In the seemingly revolving door of original neo-prog bands, namely Marillion, IQ, Pendragon, and Pallas (you can throw in Arena as a later add-on), releasing great albums and reclaiming some illusory throne, the competition is quite stiff as each tries to secure its place again. Well Pallas has certainly the perfect album to challenge all comers, including the newer breed like Galahad, Sylvan, Mystery, Drifting Sun, and hundreds more. “The Messenger” arrives just before Santa Claus it seems, as a rather unexpected gift for fans of melodic symphonic prog, perhaps too late to place very high on the 2023 charts but certainly will lead the charge into 2024! This veteran Scottish band began with a killer debut “The Sentinel” back in 1984 (Hello, George!) and has released a constant steam of enjoyable albums, some genuinely excellent like “The Dreams of Men” (2005) and 2014’s “Wearewhoweare”. Alan Reed is back on the microphone and the core trio of Graeme Murray, Niall Matthewson, and Ronnie Brown take care of the instrumental design, with the latter two handling the percussion programming. Fifty minutes of inspired modern prog, superb production values, 6 titillating tracks and adorned by one of the most pleasing covers in many a decade.
“Sign of the Times” wastes little of the clock, plunging headfirst into a salacious mood, setting the vein for the entire album, a heady confrontation between misty atmospherics and influential bombast. Niall’s guitars scorch with merciless impunity, Ronnie’s keyboards a perfect foil as it drenches the arrangements with dense symphonics, a thudding bass undertow, all united in aiding Alan to communicate his story of the seemingly hopeless human condition, as it continues to struggle with war, conflict, and suffering. We have progressed magnificently in some areas but so precious little in some of the basics that has plagued mankind since the dawn of time. Stupidity, corruption, selfishness, lies, and depression are the themes evoked on “The Great Attractor”, a raging bulldozer of altering anger, disturbing disillusionment, and furious frustration. The arrangement is noisy, brash, and depressing, as little salvation seems to appear over the crest of endless suspicion and cruel manipulation. The sonically evolving “Fever Pitch” is an ear catching mini epic that slowly raises the temperature, as Alan convincingly conveys his inner pain, the guitars screeching in disbelief, shoved along by some rather mammoth programmed drums. As the silence beckons, a piano echoes briefly before being bullied by an infuriating guitar solo that wishes to condemn in the harshest terms the futility of it all. “Heavy Air” comes across a sorrowful lament, as ‘time does not stand still’, the solemn keyboards spewing a dreamy trembling of emotions, the mood oppressive and symphonics verging on surrender. Alan delivers a majestic vocal delivery, absolutely convincing and heartfelt to the bone. The volatile guitar solo, caressed by compelling mellotrons and a somber bass only complements the anguish. “The Nine” is the highlight track here, an exquisite piece of portentous music, with ghostly intent and frightening disposition, verging on a horror soundtrack due to the creative theatrics of the vocals. Infernal, with the devil’s evil eyes fierily omnipresent, the choir sounds coming from the recesses of the molten caverns of inner earth, the orchestral transitions in synch with the lyrical intransigence. Thrilling but drenched in fear.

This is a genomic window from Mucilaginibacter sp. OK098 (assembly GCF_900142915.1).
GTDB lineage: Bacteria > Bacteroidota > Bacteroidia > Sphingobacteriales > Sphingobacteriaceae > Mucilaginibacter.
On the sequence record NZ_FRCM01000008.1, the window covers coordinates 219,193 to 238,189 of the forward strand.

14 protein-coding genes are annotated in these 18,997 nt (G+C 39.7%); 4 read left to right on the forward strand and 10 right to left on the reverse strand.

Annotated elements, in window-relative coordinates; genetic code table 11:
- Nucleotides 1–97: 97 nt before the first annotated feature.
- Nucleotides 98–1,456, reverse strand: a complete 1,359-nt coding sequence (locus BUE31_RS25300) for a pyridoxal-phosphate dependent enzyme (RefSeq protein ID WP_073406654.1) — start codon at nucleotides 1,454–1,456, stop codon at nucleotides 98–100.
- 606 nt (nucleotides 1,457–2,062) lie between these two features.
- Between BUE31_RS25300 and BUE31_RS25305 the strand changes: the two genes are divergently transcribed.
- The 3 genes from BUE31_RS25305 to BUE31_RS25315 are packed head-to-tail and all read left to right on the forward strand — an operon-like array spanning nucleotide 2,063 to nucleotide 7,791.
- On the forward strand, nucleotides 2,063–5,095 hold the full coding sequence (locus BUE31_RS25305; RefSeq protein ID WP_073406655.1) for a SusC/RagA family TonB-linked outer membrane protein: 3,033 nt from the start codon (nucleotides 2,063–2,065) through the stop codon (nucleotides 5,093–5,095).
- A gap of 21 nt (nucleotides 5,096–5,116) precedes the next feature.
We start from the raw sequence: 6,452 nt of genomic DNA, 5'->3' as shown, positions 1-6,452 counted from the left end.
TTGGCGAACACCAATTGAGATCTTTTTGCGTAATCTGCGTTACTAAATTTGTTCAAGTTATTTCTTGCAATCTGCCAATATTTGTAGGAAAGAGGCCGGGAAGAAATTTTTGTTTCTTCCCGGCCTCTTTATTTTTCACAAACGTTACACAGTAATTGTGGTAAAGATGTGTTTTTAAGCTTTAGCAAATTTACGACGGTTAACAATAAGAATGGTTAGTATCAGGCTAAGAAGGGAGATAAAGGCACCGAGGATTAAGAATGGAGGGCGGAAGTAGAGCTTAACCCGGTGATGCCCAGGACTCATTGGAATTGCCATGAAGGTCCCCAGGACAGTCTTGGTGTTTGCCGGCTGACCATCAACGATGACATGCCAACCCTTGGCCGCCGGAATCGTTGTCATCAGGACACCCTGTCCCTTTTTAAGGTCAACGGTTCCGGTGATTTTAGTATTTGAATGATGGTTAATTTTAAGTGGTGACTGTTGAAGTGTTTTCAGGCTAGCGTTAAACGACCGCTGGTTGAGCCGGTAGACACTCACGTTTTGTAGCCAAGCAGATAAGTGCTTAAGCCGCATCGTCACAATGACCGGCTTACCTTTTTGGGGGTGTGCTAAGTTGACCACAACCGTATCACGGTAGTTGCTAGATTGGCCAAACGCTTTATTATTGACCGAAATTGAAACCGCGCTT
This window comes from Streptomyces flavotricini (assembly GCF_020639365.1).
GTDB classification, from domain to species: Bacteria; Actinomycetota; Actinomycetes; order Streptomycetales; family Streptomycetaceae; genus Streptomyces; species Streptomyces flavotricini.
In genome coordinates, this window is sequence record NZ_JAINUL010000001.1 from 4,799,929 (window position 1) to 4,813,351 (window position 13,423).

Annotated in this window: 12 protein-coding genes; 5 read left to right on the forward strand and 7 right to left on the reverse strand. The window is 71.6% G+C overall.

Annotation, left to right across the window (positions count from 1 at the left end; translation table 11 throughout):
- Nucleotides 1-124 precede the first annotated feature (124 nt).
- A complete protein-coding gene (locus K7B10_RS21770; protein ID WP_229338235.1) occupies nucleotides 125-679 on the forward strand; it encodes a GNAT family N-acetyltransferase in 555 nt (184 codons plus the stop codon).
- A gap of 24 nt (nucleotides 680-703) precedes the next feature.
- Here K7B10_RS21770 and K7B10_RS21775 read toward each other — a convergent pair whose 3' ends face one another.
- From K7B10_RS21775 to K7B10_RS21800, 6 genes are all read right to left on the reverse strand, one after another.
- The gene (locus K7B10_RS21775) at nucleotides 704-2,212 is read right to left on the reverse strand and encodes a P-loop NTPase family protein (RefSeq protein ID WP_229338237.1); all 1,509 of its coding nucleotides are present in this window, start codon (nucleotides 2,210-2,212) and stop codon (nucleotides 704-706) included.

The title track is a 13 minute + epic that functions as both a recap of all the fury previously conveyed, as well as a catalyst for some unheralded saviour to appear and liberate mankind from its own self-imposed shackles. A forlorn Spanish guitar and an ornate piano unite, as Alan utters: ‘only the truth can take control’, perhaps suggesting some form of imminent deliverance. The persistent choir erupts, the piano remains in misery, the guitar twirls in circular scorn, as the harmony vocals join in on the message of divine intervention with ‘nothing left to give’. The true meaning of apocalypse is after all, revelation! This is a blooming grower, thus needing a few spins before really showing its true colours.